After years of criticising what they view as anti-Muslim bias in the mainstream media, Muslim Americans now have a television station to call their own.
The 30 November launch of Bridges TV has given the American Muslim community a chance to convey a more authentic representation of Islamic culture, many Muslim activists say.
The new English satellite channel is a Muslim-run venture that combines "lifestyle, cultural and entertainment" programming designed for Muslim Americans, as well as non-Muslims looking to educate themselves on a religion that is increasingly prevalent in the public discourse, according to Muzzammil Hassan, the president of Bridges.
"We're trying to build bridges of friendship and understanding between American Muslims and mainstream America," Hassan said.
The Bridges launch could not have come at a better time for Muslim Americans frustrated by media coverage that often associates Islam with terrorism and violence, according to Ibrahim Hooper, communications director for the Council on American-Islamic Relations.
Muslim Americans say US media
associates Islam with violence
"I think it gives American Muslims a voice in popular culture and it gives a more accurate portrayal of the reality of the American Muslim existence," Hooper said.
Bridges offers a diverse programming line-up that includes shows on cookery, travel, history, women's issues and politics. It even has cartoons for children.
The station is available through Globecast World TV, a satellite service provider with roughly one million subscribers - 100,000 of whom are Muslim Americans, Hassan said.
In addition, Bridges recently signed a deal with Comcast Cable, a national cable company with 22 million subscribers, and is working on carriage-affiliation agreements with several regional cable providers.
"There was nothing on the television that was celebrating both parts of [Muslim] identities"
head of Bridges TV
Bridges received its first round of funding from 50 private investors and its second round from several private equity firms. While Hassan will not disclose the station's operating budget, he says there is "two years worth of cash in hand".
Thus far, he said, feedback from Muslim viewers had been overwhelmingly positive. Vocal supporters of the station include Muhammad Ali, the former heavyweight boxing champion, who called Bridges "the best way to overcome the erroneous image of American Muslims".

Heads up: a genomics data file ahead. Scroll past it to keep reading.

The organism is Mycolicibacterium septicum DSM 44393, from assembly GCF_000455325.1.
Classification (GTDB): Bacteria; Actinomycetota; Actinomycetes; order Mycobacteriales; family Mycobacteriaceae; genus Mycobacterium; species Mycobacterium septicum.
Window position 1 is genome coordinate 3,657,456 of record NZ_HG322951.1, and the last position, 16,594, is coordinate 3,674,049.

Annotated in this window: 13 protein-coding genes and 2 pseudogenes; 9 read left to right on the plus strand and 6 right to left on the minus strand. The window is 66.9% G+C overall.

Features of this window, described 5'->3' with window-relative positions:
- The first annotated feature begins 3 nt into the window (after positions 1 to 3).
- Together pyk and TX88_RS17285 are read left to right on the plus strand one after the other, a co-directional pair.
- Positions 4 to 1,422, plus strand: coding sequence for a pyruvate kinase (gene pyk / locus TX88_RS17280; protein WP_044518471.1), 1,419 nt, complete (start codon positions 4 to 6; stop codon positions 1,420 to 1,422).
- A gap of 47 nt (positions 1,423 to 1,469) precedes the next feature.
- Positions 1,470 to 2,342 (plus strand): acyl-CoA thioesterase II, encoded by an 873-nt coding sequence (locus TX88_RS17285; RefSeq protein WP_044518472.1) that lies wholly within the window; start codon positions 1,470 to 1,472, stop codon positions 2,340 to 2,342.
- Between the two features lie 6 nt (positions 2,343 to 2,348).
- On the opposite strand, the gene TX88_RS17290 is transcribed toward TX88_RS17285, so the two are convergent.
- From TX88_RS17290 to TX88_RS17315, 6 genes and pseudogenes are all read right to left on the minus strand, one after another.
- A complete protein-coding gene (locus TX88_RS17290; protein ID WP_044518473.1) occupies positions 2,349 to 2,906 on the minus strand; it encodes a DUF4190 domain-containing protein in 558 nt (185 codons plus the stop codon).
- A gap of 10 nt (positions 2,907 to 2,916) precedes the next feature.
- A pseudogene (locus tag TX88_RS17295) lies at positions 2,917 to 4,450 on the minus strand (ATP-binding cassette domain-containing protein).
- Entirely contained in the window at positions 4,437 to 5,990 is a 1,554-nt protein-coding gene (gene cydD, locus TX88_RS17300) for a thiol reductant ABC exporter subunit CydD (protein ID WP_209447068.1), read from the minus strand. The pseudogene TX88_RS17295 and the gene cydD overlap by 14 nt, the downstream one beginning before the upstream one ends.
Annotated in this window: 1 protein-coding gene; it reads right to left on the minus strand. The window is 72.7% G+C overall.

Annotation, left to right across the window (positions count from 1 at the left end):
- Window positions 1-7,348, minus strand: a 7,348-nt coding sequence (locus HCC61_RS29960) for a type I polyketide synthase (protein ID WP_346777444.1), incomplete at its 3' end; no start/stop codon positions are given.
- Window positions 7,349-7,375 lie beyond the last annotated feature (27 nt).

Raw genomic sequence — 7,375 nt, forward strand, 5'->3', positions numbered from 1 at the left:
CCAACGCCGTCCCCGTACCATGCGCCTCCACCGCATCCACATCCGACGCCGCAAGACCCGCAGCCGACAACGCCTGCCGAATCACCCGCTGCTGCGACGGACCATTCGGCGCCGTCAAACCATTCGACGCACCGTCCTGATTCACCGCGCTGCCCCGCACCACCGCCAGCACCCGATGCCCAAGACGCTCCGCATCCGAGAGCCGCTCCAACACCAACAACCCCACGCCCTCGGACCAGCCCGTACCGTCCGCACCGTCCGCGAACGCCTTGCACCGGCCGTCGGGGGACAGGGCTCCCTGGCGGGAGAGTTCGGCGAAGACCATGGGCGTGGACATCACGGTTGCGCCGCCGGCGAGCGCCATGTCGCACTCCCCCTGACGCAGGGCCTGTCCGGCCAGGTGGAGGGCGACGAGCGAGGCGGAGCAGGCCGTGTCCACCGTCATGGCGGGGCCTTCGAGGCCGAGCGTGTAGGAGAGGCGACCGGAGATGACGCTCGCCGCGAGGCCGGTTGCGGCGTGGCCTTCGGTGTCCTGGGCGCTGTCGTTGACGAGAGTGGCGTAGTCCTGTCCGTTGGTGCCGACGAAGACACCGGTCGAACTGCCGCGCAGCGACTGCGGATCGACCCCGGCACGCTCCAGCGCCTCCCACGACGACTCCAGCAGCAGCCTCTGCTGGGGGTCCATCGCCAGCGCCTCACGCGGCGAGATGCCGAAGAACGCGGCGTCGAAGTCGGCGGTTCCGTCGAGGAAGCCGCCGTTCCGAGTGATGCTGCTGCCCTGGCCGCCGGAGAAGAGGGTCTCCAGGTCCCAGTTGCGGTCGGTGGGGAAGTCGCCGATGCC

Many Bridges viewers, including Hassan's four children, are pleased to have programming that speaks to their dual backgrounds as American Muslims, something they struggled to find before, he said.
"There was nothing on the television that was celebrating both parts of their identities, Hassan said.
Surveys show a dangerous dip in
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The station's decision to broadcast only in English or with English subtitles is part of a concerted effort to appeal to Muslims of all sects and ethnic backgrounds.
The Bridges website says the goal is to promote discussion and debate of "various philosophies and sects" in a way that "caters to mainstream Islam as defined by belief in the oneness of God, acceptance of Muhammad as a messenger from God and a seal to all prophets".
While Bridges was conceived primarily as a television station designed for the Muslim American community, Hassan said they were reaching out to the broader public.
Programming development, he said, was based on research that examined the preferences of both Muslim and non-Muslim viewers.
"The secondary market is the mainstream Americans who are curious about Muslim culture," Bridges said.
"We want people to
know exactly who we are and what we stand for"
Muslim American Society
For Muslim viewers, research indicated that "foreign films, food shows and travel shows" were the top priorities. Non-Muslim viewers, meanwhile, were most interested in lifestyle shows, programmes that offered Quran lessons and political talk shows.
Hassan said the stations had received "a lot of emails from non-Muslims who watch".
"American Muslims are really motivated to find a voice, but we are also finding that mainstream Americans are really motivated to listen," he said.
At a time when both public and government scrutiny of the Muslim community is at an all-time high, supporters of Bridges TV say it is necessary to incorporate a balanced message, devoid of any religious or political extremism.
Souheit Ghannouchi, president of the Muslim American Society, said Bridges had to be fair and objective and should welcome diverse viewpoints in order to "overcome all the fear and suspicion that is out there".
Bridges TV will welcome diverse
viewpoints to overcome distrust
"We want people to know exactly who we are and what we stand for," Ghannouchi said.
While an inclusive format is important, Bridges also has a responsibility to address certain cultural issues relevant to American Muslims that often receive scant attention from the mainstream media, according to Luay Safi, executive director of the Leadership Development Centre at the Islamic Society of North America.
"These types of issues can only really be dealt with on a television station like Bridges," Safi said.